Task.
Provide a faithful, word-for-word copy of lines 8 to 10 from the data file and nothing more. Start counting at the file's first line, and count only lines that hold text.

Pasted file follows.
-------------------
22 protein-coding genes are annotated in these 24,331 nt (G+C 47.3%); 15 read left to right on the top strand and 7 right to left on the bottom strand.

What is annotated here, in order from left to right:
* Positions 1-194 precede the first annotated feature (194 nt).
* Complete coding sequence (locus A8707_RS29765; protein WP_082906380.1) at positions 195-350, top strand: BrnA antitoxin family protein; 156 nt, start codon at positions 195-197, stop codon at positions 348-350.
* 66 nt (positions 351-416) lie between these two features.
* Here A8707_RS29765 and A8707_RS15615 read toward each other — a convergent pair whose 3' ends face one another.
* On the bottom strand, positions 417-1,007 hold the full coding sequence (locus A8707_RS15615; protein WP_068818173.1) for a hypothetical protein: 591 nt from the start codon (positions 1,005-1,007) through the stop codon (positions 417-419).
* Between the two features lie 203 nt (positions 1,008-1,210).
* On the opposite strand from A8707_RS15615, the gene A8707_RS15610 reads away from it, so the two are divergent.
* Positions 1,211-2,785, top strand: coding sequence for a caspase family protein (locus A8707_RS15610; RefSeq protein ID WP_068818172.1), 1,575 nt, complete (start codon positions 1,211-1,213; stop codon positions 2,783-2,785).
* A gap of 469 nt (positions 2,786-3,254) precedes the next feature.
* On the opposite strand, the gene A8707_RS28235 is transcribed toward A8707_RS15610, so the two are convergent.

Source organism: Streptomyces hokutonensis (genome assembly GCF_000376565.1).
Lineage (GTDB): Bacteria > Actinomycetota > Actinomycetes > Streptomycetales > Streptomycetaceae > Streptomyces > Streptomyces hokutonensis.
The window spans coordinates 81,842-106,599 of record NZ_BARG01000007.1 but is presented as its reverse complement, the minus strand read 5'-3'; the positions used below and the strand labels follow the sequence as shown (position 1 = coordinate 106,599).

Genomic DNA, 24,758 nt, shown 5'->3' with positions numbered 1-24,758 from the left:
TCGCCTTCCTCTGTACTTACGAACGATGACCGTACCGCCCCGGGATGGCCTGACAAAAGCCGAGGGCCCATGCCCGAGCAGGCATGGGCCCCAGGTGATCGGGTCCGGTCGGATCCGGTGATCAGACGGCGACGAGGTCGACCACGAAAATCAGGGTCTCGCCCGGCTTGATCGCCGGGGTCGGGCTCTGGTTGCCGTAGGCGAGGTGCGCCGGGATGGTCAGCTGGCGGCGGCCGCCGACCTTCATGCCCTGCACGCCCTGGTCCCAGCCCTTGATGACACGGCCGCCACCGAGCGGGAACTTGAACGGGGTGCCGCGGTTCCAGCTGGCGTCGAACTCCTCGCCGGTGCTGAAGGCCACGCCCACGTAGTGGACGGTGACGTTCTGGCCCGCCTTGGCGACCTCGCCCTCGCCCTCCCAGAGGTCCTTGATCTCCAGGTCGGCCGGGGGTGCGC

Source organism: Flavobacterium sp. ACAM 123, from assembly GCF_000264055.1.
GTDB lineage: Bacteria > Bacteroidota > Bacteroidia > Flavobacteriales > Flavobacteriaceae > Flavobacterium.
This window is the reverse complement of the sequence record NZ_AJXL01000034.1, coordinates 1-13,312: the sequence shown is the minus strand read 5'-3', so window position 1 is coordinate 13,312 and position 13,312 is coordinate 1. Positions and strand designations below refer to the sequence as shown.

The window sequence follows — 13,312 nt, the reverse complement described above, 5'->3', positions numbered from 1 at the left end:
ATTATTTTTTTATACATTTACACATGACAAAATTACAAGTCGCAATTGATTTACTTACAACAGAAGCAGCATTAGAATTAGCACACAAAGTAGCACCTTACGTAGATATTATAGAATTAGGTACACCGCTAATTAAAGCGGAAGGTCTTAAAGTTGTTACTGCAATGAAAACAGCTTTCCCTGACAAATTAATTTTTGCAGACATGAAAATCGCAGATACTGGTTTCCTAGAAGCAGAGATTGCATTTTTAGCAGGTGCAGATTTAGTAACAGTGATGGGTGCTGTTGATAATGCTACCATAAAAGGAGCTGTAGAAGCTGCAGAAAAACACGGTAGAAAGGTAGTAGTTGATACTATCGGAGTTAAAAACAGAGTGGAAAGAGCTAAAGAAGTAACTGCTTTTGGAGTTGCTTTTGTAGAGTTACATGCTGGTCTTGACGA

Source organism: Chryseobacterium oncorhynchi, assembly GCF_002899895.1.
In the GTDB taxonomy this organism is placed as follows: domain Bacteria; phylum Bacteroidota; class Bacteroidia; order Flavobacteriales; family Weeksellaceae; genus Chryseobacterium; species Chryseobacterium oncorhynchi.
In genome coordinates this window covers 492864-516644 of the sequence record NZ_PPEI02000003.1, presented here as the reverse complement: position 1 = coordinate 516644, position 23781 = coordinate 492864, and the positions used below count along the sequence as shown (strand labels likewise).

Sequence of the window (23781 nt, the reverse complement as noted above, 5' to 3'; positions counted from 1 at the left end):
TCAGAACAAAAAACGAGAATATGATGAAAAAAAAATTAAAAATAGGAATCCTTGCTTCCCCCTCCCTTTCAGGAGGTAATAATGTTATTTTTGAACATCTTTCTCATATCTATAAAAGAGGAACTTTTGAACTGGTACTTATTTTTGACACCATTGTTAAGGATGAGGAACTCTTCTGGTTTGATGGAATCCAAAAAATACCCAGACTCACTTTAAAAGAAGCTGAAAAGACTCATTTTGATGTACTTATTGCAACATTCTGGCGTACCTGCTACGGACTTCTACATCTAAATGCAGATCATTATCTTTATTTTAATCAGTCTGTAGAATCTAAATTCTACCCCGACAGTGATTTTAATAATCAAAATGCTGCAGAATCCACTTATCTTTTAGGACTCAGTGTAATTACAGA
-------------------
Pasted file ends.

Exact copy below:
* Between the two features lie 203 nt (positions 1,008-1,210).
* On the opposite strand from A8707_RS15615, the gene A8707_RS15610 reads away from it, so the two are divergent.
* Positions 1,211-2,785, top strand: coding sequence for a caspase family protein (locus A8707_RS15610; RefSeq protein ID WP_068818172.1), 1,575 nt, complete (start codon positions 1,211-1,213; stop codon positions 2,783-2,785).